Angela Merkel extends Germany's Covid lockdown through Christmas

“Given the high number of infections, we assume that the restrictions which are in place before Christmas will continue to be valid until the start of January, certainly for most parts of Germany,” Ms Merkel told parliament on Thursday.

She added the increase in coronavirus cases was still much too high and the number of deaths a reason for concern.

The country embarked on a so-called “wave-breaker” shutdown on November 2 – shutting restaurants, bars and, leisure facilities, but schools, hair salons and shops remained open.

Ms Merkel said the measures will now be extended until December 20, after a videoconference agreeing the new restrictions with the leaders of Germany’s 16 regions on Wednesday.

The Chancellor’s chief of staff said rules limiting social contact might be needed for longer. “We have difficult winter months ahead of us. This will continue until March,” Helge Braun told RTL television.

One major new restriction stipulates that only up to five people from two households – not including young children – can meet.

However, rules will be eased slightly over the Christmas holidays to let families and friends celebrate together. The number allowed for private gatherings will rise to 10, not counting children.

“This must not be a lonely Christmas for people in vulnerable groups,” Ms Merkel said.

Ms Merkel said that existing measures have succeeded in halting an upward surge in new coronavirus infections – though they have stabilised at a high level, rather than sinking back to levels at which authorities feel contact-tracing efforts can be successful.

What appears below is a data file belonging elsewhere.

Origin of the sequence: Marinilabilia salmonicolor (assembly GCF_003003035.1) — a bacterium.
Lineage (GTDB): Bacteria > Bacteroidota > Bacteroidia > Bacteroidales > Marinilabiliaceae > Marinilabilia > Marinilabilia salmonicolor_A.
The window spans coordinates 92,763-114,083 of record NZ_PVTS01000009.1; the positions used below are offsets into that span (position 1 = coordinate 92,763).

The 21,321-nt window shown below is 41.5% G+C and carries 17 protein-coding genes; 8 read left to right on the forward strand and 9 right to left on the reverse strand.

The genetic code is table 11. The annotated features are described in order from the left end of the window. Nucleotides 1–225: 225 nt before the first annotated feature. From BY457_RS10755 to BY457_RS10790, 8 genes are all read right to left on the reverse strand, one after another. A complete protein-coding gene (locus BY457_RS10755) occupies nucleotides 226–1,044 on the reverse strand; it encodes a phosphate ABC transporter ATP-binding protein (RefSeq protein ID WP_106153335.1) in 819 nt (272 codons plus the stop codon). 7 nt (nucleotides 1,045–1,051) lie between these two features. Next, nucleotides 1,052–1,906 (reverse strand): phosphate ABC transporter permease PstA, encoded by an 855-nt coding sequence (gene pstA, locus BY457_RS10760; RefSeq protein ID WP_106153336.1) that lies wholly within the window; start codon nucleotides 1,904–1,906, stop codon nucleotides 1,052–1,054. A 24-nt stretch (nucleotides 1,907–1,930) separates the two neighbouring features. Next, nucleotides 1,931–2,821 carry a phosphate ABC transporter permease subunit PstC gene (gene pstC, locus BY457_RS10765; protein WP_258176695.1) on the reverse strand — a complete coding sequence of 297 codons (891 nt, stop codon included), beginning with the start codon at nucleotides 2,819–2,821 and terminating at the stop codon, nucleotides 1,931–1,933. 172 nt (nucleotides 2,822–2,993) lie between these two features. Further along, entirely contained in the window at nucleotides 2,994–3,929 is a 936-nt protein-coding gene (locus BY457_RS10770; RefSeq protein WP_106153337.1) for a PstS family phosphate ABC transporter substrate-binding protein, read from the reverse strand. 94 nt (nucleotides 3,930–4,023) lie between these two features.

She noted that Germany’s disease control agency, the Robert Koch Institute, reported 410 deaths linked to Covid-19, the highest single-day total yet.

“(This) reminds us in the saddest way that behind the statistics are human fates,” she said.

The Robert Koch Institute also reported 18,633 new cases over the past 24 hours – compared with 17,561 a week earlier.

The government also plans around 17 billion euro (£15.1 billion) more in aid to compensate businesses hit by the shutdown, following more than 10 billion euro this month.

Berlin is also trying to come to a deal with fellow European Union countries to keep ski resorts closed until early January.

Germany, which has 83 million people, was credited as one of the better performing countries in the first phase of the pandemic.

It still has a lower death rate than several other European countries, and its current shutdown has been relatively mild.

The country has reported a total of 961,320 virus cases since the pandemic began, including 14,771 deaths.

Ms Merkel expressed hope that the arrival of the first vaccines in coming weeks would help turn the corner on the pandemic.

“A lot indicates that 2021 will bring us relief,” she said.

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